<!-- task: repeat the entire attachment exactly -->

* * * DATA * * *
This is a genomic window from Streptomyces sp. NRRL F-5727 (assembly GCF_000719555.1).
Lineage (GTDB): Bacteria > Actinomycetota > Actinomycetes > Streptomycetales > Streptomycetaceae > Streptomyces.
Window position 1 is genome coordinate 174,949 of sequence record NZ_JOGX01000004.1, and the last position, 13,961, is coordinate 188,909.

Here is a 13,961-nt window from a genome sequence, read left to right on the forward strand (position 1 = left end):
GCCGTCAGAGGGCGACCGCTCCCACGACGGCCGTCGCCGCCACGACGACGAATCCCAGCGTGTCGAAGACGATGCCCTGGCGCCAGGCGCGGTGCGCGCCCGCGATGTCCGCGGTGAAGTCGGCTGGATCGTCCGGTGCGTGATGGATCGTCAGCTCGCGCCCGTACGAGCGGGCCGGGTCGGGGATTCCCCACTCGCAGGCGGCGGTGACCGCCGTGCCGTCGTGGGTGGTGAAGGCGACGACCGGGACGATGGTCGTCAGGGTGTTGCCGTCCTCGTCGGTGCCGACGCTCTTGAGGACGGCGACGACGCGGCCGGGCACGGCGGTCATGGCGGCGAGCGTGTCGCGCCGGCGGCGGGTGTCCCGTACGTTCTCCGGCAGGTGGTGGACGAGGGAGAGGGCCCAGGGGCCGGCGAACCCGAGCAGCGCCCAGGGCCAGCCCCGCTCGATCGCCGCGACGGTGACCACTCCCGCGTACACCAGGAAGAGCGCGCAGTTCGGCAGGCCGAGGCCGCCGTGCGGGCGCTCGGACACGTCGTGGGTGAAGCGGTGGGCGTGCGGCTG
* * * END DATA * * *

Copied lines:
This is a genomic window from Streptomyces sp. NRRL F-5727 (assembly GCF_000719555.1).
Lineage (GTDB): Bacteria > Actinomycetota > Actinomycetes > Streptomycetales > Streptomycetaceae > Streptomyces.
Window position 1 is genome coordinate 174,949 of sequence record NZ_JOGX01000004.1, and the last position, 13,961, is coordinate 188,909.

Here is a 13,961-nt window from a genome sequence, read left to right on the forward strand (position 1 = left end):
GCCGTCAGAGGGCGACCGCTCCCACGACGGCCGTCGCCGCCACGACGACGAATCCCAGCGTGTCGAAGACGATGCCCTGGCGCCAGGCGCGGTGCGCGCCCGCGATGTCCGCGGTGAAGTCGGCTGGATCGTCCGGTGCGTGATGGATCGTCAGCTCGCGCCCGTACGAGCGGGCCGGGTCGGGGATTCCCCACTCGCAGGCGGCGGTGACCGCCGTGCCGTCGTGGGTGGTGAAGGCGACGACCGGGACGATGGTCGTCAGGGTGTTGCCGTCCTCGTCGGTGCCGACGCTCTTGAGGACGGCGACGACGCGGCCGGGCACGGCGGTCATGGCGGCGAGCGTGTCGCGCCGGCGGCGGGTGTCCCGTACGTTCTCCGGCAGGTGGTGGACGAGGGAGAGGGCCCAGGGGCCGGCGAACCCGAGCAGCGCCCAGGGCCAGCCCCGCTCGATCGCCGCGACGGTGACCACTCCCGCGTACACCAGGAAGAGCGCGCAGTTCGGCAGGCCGAGGCCGCCGTGCGGGCGCTCGGACACGTCGTGGGTGAAGCGGTGGGCGTGCGGCTG